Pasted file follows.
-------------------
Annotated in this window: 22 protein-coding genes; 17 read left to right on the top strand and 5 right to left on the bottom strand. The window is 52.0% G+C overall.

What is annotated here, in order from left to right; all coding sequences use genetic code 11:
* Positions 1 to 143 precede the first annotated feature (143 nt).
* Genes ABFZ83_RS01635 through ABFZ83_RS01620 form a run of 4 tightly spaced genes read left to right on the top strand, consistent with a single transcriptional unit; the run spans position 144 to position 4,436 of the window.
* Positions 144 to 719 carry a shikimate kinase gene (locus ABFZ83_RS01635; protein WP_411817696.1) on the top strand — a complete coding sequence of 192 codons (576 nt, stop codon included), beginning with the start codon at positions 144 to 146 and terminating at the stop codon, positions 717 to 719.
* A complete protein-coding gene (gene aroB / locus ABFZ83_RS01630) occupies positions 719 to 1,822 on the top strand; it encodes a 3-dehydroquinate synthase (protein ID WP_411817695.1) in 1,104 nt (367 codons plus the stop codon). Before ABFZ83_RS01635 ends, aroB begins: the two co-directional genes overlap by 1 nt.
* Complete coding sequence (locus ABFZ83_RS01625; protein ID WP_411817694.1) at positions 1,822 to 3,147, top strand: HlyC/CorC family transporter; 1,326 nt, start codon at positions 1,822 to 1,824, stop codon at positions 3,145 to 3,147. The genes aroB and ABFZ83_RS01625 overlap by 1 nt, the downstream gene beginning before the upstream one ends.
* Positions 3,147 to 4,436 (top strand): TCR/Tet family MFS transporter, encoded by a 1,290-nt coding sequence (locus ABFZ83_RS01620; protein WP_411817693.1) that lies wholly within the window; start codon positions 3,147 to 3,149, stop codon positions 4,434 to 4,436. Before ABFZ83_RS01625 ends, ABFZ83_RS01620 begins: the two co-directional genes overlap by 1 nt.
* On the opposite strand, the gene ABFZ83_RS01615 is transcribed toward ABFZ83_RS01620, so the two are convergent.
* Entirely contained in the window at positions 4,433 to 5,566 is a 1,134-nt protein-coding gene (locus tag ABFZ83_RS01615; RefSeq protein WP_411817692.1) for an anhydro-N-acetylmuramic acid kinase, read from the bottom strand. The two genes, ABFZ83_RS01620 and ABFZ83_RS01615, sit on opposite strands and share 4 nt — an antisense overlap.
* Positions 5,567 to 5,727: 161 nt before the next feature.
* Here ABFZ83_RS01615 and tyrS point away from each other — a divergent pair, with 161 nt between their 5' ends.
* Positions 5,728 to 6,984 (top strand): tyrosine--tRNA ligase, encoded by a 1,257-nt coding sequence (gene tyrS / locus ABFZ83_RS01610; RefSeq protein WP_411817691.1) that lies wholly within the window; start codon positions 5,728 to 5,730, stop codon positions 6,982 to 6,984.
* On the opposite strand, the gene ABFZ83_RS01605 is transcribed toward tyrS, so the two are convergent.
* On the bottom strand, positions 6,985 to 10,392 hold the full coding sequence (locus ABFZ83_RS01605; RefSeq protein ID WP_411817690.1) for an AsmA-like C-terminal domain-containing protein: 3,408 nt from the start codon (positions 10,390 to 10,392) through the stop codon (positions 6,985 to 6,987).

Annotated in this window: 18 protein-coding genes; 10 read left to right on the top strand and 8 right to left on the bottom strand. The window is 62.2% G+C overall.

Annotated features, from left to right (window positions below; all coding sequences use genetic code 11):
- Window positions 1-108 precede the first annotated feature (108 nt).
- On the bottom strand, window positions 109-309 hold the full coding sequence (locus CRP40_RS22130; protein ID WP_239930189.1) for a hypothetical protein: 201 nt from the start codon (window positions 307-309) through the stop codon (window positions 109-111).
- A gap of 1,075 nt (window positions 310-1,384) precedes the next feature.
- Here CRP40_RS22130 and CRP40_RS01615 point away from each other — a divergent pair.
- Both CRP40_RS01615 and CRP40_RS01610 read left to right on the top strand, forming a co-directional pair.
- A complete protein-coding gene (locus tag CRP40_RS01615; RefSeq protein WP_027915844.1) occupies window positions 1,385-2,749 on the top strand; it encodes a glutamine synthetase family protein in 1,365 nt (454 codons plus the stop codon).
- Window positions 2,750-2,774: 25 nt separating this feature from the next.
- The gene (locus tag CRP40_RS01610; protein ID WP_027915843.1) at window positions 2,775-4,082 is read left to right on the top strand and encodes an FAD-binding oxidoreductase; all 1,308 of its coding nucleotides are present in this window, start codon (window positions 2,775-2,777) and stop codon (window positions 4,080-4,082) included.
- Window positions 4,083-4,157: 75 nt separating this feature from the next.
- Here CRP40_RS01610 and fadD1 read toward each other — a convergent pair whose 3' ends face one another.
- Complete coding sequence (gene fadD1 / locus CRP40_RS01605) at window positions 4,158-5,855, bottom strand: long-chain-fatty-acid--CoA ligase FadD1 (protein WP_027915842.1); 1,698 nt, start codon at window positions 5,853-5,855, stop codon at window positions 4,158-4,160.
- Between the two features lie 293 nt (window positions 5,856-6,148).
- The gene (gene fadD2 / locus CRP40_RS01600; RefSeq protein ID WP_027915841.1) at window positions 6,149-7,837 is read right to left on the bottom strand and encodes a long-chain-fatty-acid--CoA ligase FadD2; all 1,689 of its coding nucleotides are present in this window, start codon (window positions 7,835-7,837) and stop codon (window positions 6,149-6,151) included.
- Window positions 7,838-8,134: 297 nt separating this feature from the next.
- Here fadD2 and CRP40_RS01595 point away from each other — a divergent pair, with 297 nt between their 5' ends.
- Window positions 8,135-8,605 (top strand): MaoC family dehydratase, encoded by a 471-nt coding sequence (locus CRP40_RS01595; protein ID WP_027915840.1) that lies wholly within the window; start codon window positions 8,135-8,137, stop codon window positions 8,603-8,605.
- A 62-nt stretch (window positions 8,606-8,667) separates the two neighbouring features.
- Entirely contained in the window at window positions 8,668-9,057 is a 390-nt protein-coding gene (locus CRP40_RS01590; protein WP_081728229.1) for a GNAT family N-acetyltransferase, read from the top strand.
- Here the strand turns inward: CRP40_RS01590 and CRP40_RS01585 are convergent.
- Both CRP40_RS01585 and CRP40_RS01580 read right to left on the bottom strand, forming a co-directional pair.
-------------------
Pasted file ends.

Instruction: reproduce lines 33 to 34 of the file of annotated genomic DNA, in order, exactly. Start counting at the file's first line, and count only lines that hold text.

- Window positions 8,135-8,605 (top strand): MaoC family dehydratase, encoded by a 471-nt coding sequence (locus CRP40_RS01595; protein ID WP_027915840.1) that lies wholly within the window; start codon window positions 8,135-8,137, stop codon window positions 8,603-8,605.
- A 62-nt stretch (window positions 8,606-8,667) separates the two neighbouring features.